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Chain Rule problem

  1. Sep 29, 2005 #1
    This is a problem that has stumped my entire class of Calc 1 students and two Calc 2 students.

    [tex] Find \frac {dy} {dx}[/tex]

    [tex]y = \frac {(2x+3)^3} {(4x^2-1)^8}[/tex]

    I know that the answer is (from the textbook, but I don't know how it got there)

    [tex] -\frac {2(2x+3)^2(52x^2+96x+3)} {(4x^2-1)^9}[/tex]

    I'll attempt to show my work in the next post.
  2. jcsd
  3. Sep 29, 2005 #2
    First I took the derivative using the chain rule of both the numerator and the denominator and applied them into the quotient rule.

    [tex]f' (2x+3)^3 = 6(2x+3)^2[/tex]
    [tex]g' (4x^2-1)^8 = 256x(4x-1)^7[/tex]

    Applying the quotient rule I get this

    [tex]\frac {6(4x^2-1)^8(2x+3)^2 - 256x(4x-1)^7(2x+3)^3} {[(4x^2-1)^8]^2}[/tex]

    I have no clue where they went from there...
  4. Sep 29, 2005 #3


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    g' is wrong, your coefficient in front of the seventh' power parenthesis should be 64, not 256.
  5. Sep 29, 2005 #4
    There should be a "squared" in the (4x - 1) bracket on the right of the top line of the quotient, then it just cancels.
  6. Sep 29, 2005 #5


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    As arildno said, your g' is wrong. Your denominator is [tex](4x^2-1)^{16}[/tex]
    You can divide all the terms by a [tex](4x^2-1)^7[/tex]. After that, it's just some factoring and multiplication in the numerator.
  7. Sep 29, 2005 #6
    I thought that because of the chain rule you have to take the derivative of the derivative of 4x^2 - 1 and multiply it by the others in sequence.

    God I hate the chain rule...

    I think I messed up g' more than I thought... You cannot touch the damn original function! :cry:
    Last edited: Sep 29, 2005
  8. Sep 29, 2005 #7


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    Did you get there now or still need help?
  9. Sep 29, 2005 #8
    Wait, I already did that, never mind...
  10. Sep 29, 2005 #9
    Ok am I on the right track here?

    [tex]\frac {6(4x^2-1)(2x+3)^2 - 64x(2x+3)^3} {(4x^2-1)^9}[/tex]
  11. Sep 29, 2005 #10
    You must take the derivative of 8x as per the chain rule and then multiply it into that term.

    Am I right?

    In that case I would have a 512 in front of that x, bleh
  12. Sep 29, 2005 #11


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    Yes, seems to be correct so far :smile:
  13. Sep 29, 2005 #12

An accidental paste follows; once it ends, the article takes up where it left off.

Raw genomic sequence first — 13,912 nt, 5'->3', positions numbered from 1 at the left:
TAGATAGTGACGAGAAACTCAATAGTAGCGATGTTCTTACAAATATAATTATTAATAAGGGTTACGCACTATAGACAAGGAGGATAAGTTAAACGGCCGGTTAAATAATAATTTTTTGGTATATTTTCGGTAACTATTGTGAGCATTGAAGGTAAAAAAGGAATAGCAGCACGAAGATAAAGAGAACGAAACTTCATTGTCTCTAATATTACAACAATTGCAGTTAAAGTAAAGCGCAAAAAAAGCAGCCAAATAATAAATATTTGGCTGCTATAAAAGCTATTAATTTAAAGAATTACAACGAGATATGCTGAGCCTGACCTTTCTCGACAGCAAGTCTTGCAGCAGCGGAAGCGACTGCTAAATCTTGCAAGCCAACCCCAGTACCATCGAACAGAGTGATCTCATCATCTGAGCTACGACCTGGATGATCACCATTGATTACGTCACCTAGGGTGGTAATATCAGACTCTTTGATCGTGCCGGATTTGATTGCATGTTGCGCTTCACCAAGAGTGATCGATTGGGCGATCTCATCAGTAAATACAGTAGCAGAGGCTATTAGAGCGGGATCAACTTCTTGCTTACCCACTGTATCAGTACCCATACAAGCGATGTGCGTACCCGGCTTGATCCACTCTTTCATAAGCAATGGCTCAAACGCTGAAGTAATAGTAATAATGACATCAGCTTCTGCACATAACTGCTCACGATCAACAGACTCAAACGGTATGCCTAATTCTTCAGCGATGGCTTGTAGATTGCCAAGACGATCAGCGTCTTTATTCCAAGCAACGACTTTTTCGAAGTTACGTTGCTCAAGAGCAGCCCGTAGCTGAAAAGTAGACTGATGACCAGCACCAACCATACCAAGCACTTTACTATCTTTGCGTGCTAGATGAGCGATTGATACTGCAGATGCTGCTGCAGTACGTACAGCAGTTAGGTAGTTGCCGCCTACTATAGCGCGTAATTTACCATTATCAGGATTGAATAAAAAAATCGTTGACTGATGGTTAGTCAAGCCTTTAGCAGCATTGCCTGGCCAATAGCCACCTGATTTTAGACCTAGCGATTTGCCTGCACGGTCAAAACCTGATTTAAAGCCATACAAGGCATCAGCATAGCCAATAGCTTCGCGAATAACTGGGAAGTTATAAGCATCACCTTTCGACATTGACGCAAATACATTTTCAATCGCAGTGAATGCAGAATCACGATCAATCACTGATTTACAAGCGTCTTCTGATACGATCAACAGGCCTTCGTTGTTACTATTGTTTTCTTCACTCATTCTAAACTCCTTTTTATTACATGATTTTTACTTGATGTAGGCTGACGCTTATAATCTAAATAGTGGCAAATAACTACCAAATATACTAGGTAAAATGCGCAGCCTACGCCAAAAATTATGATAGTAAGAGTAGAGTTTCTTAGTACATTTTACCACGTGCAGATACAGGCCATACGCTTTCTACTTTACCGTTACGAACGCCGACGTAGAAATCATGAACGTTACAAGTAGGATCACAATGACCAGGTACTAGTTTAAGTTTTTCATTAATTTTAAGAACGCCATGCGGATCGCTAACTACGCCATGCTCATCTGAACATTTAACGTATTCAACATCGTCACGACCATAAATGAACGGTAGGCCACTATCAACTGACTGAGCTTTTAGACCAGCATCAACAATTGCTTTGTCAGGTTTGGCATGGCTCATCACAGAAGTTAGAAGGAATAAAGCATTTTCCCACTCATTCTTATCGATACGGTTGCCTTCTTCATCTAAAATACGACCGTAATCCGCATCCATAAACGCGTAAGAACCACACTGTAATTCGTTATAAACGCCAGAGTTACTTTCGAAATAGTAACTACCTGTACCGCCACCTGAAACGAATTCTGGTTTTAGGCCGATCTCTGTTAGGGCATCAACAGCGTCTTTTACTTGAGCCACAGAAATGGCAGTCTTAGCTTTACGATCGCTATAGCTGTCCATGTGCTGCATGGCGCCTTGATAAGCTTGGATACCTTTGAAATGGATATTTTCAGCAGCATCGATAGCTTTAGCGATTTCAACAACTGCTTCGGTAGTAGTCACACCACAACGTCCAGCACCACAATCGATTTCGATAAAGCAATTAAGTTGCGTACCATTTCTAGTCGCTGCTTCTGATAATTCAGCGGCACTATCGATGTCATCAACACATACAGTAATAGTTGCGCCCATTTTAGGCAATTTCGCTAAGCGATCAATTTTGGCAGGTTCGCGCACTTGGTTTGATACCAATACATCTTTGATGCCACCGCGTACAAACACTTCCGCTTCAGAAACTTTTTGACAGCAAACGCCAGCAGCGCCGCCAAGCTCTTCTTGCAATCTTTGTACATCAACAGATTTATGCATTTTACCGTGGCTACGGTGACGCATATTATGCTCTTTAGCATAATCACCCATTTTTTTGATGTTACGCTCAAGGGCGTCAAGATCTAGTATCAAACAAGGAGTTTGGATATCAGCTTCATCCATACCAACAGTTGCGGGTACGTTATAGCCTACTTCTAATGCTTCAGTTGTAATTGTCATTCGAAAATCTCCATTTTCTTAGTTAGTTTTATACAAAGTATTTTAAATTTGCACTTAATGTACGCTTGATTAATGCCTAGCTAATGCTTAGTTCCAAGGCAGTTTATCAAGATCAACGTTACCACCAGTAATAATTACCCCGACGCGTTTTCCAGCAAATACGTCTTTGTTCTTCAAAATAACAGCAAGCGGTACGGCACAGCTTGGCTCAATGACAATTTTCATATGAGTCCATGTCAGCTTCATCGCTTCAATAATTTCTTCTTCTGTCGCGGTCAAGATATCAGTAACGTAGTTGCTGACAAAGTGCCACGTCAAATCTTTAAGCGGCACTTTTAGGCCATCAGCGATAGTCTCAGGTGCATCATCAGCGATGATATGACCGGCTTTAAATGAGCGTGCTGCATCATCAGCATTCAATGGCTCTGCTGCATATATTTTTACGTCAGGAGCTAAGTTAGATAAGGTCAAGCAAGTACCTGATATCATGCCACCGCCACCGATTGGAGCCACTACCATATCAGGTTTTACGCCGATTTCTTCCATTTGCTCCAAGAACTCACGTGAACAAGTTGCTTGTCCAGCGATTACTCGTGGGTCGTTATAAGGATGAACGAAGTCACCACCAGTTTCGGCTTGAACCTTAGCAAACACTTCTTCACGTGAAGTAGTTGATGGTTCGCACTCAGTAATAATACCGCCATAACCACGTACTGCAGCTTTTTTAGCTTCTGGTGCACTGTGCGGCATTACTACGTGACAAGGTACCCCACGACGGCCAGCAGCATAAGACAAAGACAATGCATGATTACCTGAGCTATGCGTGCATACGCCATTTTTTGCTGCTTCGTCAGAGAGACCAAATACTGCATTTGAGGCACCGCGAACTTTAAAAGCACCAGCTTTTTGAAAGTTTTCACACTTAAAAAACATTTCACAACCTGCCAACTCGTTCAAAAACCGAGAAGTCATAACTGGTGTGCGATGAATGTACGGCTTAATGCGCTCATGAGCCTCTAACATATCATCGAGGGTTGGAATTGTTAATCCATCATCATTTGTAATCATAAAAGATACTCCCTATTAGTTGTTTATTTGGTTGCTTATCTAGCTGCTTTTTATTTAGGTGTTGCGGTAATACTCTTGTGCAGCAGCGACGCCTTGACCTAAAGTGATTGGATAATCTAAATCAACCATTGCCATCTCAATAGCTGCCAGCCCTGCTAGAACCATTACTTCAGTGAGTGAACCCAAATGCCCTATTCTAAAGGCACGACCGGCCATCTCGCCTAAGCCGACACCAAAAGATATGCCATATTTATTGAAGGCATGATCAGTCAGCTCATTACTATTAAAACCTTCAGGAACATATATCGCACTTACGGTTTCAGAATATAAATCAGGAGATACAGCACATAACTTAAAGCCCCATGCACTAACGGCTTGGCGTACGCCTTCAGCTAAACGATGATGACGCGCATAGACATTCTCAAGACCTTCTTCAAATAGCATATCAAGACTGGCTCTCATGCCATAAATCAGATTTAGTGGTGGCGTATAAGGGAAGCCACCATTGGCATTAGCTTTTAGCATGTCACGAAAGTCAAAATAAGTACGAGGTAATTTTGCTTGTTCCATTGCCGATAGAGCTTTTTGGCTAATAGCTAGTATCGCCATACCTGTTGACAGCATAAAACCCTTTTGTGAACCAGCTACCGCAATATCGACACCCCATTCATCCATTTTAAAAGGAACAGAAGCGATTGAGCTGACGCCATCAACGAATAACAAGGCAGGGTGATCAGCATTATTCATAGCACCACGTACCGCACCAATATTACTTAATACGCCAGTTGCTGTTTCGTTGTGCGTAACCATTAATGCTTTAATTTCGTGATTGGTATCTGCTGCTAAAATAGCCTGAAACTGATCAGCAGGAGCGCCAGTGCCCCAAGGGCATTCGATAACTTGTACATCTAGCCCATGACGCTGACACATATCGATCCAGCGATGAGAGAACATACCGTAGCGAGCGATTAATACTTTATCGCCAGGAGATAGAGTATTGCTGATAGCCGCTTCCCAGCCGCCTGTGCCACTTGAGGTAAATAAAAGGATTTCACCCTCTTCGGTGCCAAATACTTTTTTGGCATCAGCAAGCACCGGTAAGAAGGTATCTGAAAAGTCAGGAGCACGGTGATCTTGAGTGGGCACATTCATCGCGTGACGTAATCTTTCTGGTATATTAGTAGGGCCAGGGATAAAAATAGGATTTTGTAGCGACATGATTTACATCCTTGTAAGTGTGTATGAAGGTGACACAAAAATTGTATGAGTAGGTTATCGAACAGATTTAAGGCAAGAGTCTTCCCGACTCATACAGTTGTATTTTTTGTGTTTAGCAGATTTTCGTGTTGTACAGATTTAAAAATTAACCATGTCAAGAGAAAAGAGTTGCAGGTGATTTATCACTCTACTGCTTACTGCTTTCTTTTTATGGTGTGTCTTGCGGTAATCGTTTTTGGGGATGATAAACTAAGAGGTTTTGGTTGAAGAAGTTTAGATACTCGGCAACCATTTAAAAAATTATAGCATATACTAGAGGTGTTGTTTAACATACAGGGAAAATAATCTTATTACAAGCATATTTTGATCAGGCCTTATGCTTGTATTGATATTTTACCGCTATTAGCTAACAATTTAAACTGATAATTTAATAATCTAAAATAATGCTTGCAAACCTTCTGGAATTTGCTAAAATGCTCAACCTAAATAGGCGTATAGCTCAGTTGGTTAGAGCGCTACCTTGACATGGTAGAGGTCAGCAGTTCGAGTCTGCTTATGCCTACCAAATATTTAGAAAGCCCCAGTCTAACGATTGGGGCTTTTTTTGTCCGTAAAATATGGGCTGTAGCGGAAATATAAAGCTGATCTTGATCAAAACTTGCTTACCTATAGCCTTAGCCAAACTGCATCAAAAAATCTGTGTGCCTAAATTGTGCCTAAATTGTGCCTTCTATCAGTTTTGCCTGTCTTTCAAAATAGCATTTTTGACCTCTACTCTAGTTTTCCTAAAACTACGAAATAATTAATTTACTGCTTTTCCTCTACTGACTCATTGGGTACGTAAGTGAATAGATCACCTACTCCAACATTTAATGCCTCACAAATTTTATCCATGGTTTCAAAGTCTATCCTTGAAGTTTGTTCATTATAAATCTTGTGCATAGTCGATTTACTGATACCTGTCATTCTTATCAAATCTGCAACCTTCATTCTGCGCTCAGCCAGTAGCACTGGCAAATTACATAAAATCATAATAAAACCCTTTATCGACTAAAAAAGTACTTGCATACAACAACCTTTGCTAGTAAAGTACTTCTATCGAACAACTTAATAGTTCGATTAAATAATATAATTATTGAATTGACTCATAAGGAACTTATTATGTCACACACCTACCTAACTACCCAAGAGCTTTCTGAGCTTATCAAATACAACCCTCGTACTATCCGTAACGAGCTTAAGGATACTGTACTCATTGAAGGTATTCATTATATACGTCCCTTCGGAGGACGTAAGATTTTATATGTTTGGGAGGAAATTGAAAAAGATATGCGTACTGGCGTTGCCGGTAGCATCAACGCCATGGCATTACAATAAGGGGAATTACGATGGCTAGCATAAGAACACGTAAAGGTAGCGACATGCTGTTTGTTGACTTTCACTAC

Was that to my last post? Because I somehow doubt it :(
  14. Sep 29, 2005 #13


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    It was in referrence to
    So you're doing ok so far.
  15. Sep 29, 2005 #14
    But that I don't get, as per the chain rule you must first get 8 from g', then 8x from what was in the brackets, then another 8 from 8x. Multiply them together and you get 512x, why is it still 64x?
  16. Sep 29, 2005 #15


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    You have a bit too many 8's then ...

    [tex]\left( {\frac{{\left( {2x + 3} \right)^3 }}
    {{\left( {4x^2 - 1} \right)^8 }}} \right)^\prime = \frac{{6\left( {2x + 3} \right)^2 \left( {4x^2 - 1} \right)^8 - 64x\left( {4x^2 - 1} \right)^7 \left( {2x + 3} \right)^3 }}
    {{\left( {4x^2 - 1} \right)^{16} }} = \frac{{6\left( {2x + 3} \right)^2 \left( {4x^2 - 1} \right) - 64x\left( {2x + 3} \right)^3 }}
    {{\left( {4x^2 - 1} \right)^9 }}[/tex]

    One comes from the power (x^8 => 8x^7) and the other one from (4x²)' = 8x, which gives 8*8x = 64x.
  17. Sep 29, 2005 #16
    Yes, and then you must take the derivative of 8x and multiply that on because of the chain rule, right?

    I thought that as long as you can take a rational derivative with the chain rule, you should.
  18. Sep 29, 2005 #17
    [tex]8(4x^2-1)^7(8x)(8)[/tex] is how we do chain rule in class.

    Perhaps i'm horribly mistaken and i've forgotten part of the rules of the chain rule...
  19. Sep 29, 2005 #18


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    We're finished at that point, no more 8's to multiply...

    [tex]\left( {\left( {4x^2 - 1} \right)^8 } \right)^\prime = 8\left( {4x^2 - 1} \right)^7 \cdot \left( {4x^2 - 1} \right)^\prime = 8\left( {4x^2 - 1} \right)^7 \cdot 8x = 64x\left( {4x^2 - 1} \right)^7 [/tex]

    Ah no, you have an 8 extra. The derivative of 4x² is just 8x; not 8x*8 since (4x²)' = 4*(x²)' = 4*2x = 8x.
  20. Sep 29, 2005 #19
    Am I right so far in simplifying (using pascal's triangle and binomial theorem)

    [tex]\frac {6(4x^2-1)(2x+3)^2 - 64x(8x^3+36x^2+54x+27)} {4x^2-1)^9}[/tex]
  21. Sep 29, 2005 #20


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    Yes, that is correct. You also could've factored out [itex](2x+3)^2[/itex] first.
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